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LIGFI snubs and disregards TJN and GFI

I have posted a couple of articles about LIGFI to observe it is an empty shell with a deceptive goal that was launched in a jurisdiction:
- where critics are repudiated (Cf. censorship of a report after pressure and threats),
- where regulation is perfectible because of the conflicts of interests and the direct say of professionals in the drawing up of laws and regulations that are applicable to them, which is practically an assent,

It is amazing to observe that 3 members out of 4 of the board of regents are both Luxembourgish and politicians (Jean-Claude Juncker, Jacques Santer and Lucien Thiel). The last member is Swiss.

ligfi board regents.jpg

LIGFI remains an empty shell despite the first articles are online on its website.

What we all are missing are facts, rather than the continuous outflow of innuendos, unsubstantiated attacks and emotional outbreaks”, an article posted this week says.

Let’s see facts just on the LIGFI website to analyse the culture behind the project:

The “Publications” page starts with these words: The Luxembourg Institute for Global Financial Integrity will post publications that it deems of particular interest and significance in the support and promotion of professional excellence, ethics and integrity in the global financial sector.

And they list :

CFA Institute
The CFA Institute Centre for Market Integrity published so far in 2009 six Financial Market Integrity Index Surveys on the United States, Canada, the United Kingdom, Switzerland, Japan and Hong Kong. On a scale of one (not ethical at all) to five (very ethical), the United States is scored in the 2 range for “slightly ethical” and the other countries typically at or around 3 for “somewhat” ethical.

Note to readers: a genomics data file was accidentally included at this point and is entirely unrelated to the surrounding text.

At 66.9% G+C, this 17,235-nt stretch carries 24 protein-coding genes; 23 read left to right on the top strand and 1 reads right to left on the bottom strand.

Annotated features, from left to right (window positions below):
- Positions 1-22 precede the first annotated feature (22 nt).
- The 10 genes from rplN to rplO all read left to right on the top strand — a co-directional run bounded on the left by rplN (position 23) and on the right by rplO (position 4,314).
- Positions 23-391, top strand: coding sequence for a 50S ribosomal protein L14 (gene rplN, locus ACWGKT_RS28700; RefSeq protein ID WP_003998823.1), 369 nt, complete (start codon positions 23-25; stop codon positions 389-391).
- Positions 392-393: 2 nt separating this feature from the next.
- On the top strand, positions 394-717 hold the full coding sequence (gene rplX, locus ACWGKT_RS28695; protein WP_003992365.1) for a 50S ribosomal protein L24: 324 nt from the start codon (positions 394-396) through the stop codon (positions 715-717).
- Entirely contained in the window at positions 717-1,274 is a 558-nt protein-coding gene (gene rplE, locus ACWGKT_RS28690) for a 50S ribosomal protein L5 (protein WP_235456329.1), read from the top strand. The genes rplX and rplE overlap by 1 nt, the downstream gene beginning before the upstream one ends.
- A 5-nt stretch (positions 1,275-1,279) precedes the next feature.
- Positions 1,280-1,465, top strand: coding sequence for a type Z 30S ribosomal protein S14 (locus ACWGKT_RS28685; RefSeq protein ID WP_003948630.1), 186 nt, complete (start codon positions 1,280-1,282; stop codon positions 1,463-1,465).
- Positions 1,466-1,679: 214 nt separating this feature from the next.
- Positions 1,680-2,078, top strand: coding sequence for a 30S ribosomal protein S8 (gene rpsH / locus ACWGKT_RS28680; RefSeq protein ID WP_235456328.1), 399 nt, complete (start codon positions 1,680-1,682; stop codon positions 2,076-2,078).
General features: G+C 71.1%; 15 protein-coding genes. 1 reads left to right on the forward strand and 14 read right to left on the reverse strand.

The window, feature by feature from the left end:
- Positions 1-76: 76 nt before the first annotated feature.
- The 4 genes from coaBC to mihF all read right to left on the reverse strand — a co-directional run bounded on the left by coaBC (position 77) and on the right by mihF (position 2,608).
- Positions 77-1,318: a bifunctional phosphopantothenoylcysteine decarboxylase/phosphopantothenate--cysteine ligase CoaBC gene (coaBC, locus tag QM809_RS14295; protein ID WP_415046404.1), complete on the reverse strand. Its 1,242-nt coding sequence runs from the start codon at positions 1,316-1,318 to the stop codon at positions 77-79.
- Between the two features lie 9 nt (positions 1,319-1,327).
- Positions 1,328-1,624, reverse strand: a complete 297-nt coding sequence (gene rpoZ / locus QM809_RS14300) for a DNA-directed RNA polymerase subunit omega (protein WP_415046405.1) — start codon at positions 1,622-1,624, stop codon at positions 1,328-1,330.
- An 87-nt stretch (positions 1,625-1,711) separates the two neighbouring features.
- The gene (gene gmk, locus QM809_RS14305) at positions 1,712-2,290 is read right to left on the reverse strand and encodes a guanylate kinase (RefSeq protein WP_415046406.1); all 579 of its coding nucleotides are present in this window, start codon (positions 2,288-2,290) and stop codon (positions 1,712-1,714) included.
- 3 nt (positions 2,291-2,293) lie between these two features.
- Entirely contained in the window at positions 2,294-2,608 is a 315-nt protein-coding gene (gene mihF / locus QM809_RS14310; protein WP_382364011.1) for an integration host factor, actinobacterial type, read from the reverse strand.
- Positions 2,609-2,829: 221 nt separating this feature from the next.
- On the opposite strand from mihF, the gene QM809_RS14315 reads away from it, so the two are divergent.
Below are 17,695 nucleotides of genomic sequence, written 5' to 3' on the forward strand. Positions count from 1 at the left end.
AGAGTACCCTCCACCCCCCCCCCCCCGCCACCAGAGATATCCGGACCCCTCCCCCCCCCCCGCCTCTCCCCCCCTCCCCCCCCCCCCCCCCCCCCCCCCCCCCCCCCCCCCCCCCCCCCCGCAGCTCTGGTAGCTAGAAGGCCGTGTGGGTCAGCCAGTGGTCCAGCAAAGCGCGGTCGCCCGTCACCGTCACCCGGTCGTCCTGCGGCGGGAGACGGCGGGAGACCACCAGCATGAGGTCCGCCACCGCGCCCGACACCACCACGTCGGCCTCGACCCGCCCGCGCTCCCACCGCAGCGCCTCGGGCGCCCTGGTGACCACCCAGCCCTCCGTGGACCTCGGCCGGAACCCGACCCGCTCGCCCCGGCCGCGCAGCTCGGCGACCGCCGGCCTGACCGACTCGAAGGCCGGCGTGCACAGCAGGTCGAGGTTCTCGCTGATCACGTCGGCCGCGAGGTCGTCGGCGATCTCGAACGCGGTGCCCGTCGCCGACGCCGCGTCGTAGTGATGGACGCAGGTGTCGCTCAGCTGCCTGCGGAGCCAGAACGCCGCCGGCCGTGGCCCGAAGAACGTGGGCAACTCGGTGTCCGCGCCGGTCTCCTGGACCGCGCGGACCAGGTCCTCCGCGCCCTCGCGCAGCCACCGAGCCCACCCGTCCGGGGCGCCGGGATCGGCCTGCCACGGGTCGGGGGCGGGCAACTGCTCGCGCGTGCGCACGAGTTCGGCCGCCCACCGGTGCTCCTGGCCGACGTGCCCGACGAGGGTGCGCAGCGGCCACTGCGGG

Transparency International
Transparency International published 2009 updates to its Global Corruption Barometer (GCB), Corruption Perceptions Index (CPI) and Briber Payers Index (BPI). All three documents paint an unsatisfactory picture of the levels of corruption that prevail around the world.

Global Witness
Global Witness published in 2009 its study “Undue Diligence: How banks do business with corrupt regimes” that highlights corrupt funds finding their way into the global financial system and the lack of resolve of certain banks to address compliance in dealing with the sources of such funds given the lack or ambiguity of regulation and law.

Financial Stability Board (FSB)
The Financial Stability Board, whose Charter was endorsed by the G20 at the September 2009 Pittsburgh meeting, has published in September 2009 three recent reports on “Improving Financial Regulation”, “Overview of Progress in Implementing, the London Summit Recommendations for Strengthening Financial Stability”, and “FSB Principles for Sound Compensation Practices”. The reports are a forewarning to the regulatory and oversight environment that banking and other financial services worldwide can expect over the coming months and years. They capture the political will expressed by the G20 to firmly address the issues of financial behavior and systemic risk that are the root cause of the current financial and economic crises.

Ligfi ressources.jpg









1. They use an interesting report from the CFA Institute but in a biased perspective as the study focuses on big jurisdictions whereas many issues relating to money laundering tax evasion and/or fraud in a general rule are in small jurisdictions.